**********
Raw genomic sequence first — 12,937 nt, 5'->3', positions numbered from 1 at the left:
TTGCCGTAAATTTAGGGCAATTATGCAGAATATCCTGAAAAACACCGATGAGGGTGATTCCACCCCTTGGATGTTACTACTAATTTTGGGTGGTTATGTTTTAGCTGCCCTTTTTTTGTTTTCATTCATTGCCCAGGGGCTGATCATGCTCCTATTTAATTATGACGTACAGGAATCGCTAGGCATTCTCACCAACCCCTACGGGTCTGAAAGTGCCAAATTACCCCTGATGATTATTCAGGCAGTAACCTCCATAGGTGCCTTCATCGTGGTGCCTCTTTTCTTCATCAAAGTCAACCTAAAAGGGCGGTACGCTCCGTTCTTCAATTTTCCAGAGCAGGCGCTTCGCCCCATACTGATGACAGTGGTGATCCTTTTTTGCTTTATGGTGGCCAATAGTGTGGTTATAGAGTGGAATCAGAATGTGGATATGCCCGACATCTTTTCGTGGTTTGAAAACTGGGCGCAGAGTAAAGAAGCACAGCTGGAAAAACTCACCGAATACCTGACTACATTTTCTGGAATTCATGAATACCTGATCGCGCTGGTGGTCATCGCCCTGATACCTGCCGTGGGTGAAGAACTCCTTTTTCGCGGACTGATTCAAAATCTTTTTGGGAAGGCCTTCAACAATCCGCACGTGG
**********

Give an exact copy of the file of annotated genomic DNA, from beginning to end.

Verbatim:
Raw genomic sequence first — 12,937 nt, 5'->3', positions numbered from 1 at the left:
TTGCCGTAAATTTAGGGCAATTATGCAGAATATCCTGAAAAACACCGATGAGGGTGATTCCACCCCTTGGATGTTACTACTAATTTTGGGTGGTTATGTTTTAGCTGCCCTTTTTTTGTTTTCATTCATTGCCCAGGGGCTGATCATGCTCCTATTTAATTATGACGTACAGGAATCGCTAGGCATTCTCACCAACCCCTACGGGTCTGAAAGTGCCAAATTACCCCTGATGATTATTCAGGCAGTAACCTCCATAGGTGCCTTCATCGTGGTGCCTCTTTTCTTCATCAAAGTCAACCTAAAAGGGCGGTACGCTCCGTTCTTCAATTTTCCAGAGCAGGCGCTTCGCCCCATACTGATGACAGTGGTGATCCTTTTTTGCTTTATGGTGGCCAATAGTGTGGTTATAGAGTGGAATCAGAATGTGGATATGCCCGACATCTTTTCGTGGTTTGAAAACTGGGCGCAGAGTAAAGAAGCACAGCTGGAAAAACTCACCGAATACCTGACTACATTTTCTGGAATTCATGAATACCTGATCGCGCTGGTGGTCATCGCCCTGATACCTGCCGTGGGTGAAGAACTCCTTTTTCGCGGACTGATTCAAAATCTTTTTGGGAAGGCCTTCAACAATCCGCACGTGG